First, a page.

Her-Story, Then: Ada Byron Lovelace
Kate Mulgrew: When mum is the princess of parallelograms and dad is the century's raciest poet, how is a girl to calculate her future?
Ada Augusta Byron thought she could count on a computer. But she was a woman ahead of her time. I am Kate Mulgrew with her story.
Ada Augusta Byron never knew her famous father. Her mother, Anne Milbank divorced poet Lord Byron in 1860, when Ada was just a month old. The party was unpleasant and Milbank did everything she could to make certain young Ada would be nothing like her father. Any interest in poetry was flatly discouraged. Instead Milbank insisted her daughter pursue mathematics. Milbank own early fascination with math led Byron to dub her "the princess of parallelograms".
Young Ada spent her days among tutors. She became an accomplished mathematician and musician. It was at a dinner party, at the home of her tutors, that Ada Augusta Byron met Charles Babbage. The mathematician and inventor had designed the difference engine, a mechanical device to process complex mathematical problems. Ada was fascinated. She translated a paper on the invention, adding notes three times the length of the original.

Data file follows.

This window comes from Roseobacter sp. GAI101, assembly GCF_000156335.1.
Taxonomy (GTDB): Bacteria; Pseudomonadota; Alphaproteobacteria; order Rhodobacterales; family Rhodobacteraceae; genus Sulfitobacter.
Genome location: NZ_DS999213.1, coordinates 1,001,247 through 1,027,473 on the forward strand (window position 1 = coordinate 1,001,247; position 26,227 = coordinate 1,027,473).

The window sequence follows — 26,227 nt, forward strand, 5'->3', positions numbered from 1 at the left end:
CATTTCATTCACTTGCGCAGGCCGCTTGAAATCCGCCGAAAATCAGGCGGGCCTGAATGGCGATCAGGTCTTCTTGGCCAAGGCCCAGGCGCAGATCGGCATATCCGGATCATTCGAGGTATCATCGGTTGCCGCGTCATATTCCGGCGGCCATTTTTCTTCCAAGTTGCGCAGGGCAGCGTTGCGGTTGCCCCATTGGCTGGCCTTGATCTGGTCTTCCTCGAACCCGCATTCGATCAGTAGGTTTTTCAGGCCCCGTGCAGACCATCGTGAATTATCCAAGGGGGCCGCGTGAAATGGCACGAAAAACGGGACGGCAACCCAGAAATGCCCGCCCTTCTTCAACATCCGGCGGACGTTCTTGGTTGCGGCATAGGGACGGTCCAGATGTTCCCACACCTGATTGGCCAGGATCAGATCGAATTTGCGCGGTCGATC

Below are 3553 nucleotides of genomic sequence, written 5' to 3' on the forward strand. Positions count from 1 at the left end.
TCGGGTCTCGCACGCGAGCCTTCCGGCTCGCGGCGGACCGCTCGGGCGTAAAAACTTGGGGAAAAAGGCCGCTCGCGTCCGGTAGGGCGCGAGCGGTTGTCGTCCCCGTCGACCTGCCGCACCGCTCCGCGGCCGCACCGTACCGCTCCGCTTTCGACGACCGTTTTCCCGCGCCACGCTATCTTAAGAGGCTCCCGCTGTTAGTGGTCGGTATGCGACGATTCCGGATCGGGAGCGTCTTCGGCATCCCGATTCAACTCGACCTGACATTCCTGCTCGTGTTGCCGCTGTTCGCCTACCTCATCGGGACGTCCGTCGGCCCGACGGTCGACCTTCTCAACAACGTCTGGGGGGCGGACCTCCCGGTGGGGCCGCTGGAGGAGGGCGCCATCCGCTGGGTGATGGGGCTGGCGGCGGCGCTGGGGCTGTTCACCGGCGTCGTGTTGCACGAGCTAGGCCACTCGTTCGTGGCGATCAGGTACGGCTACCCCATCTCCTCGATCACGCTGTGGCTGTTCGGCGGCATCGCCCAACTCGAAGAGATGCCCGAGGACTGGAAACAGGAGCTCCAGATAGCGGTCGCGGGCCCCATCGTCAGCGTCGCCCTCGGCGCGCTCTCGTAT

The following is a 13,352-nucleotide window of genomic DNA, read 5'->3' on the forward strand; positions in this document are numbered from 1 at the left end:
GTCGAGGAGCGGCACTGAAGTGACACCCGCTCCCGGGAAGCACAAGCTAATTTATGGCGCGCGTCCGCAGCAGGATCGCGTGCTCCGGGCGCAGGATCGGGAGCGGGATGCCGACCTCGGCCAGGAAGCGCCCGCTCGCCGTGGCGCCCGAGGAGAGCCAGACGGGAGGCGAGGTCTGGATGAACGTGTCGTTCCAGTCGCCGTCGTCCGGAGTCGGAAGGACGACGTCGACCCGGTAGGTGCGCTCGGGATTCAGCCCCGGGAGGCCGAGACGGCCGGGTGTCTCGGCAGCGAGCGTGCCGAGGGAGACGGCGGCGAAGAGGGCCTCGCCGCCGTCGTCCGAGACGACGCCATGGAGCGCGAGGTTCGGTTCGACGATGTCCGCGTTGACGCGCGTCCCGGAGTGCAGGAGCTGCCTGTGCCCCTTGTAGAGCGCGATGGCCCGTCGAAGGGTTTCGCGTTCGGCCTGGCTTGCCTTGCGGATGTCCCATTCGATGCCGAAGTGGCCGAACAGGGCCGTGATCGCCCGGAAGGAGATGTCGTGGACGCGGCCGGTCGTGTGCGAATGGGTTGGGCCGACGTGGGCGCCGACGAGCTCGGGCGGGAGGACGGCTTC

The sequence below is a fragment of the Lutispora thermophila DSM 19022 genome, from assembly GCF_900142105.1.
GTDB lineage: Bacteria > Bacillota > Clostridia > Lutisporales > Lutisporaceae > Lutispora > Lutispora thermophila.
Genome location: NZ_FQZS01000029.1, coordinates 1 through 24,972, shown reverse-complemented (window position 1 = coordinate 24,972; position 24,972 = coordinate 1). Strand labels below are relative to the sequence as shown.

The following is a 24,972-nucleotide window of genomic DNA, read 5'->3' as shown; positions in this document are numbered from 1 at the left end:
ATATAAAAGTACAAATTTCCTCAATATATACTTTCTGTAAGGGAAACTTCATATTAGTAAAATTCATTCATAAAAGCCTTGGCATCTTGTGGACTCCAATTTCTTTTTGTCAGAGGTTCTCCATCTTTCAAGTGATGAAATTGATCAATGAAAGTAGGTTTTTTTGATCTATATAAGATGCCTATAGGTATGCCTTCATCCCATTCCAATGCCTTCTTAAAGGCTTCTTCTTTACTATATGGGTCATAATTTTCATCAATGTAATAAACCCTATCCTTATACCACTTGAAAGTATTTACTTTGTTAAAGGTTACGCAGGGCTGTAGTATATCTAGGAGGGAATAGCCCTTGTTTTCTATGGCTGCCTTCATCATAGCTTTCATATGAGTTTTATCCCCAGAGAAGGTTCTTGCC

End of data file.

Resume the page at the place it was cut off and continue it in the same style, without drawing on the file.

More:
Ada saw the possibility of what we know call software applications. She realized this technology could be applied to graphics, computer music, and artificial intelligence.
By this time Ada was married with three children, and was known as the Countess Lovelace. Her husband and mother made sure she could continue her work. Ada and Babbage spent years on the difference engines but it was never completed. The analytical engine conceptualized by Lady Byron and Charles Babbage was far too sophisticated to be built at the time, but it is considered a forerunner of the modern computer. In 1977 the United States Defense Department named its highest level universal computer program language, Ada, after Ada Augusta Byron, Lady Lovelace, the world's first computer programmer.
Her story is made possible by the National Science Foundation.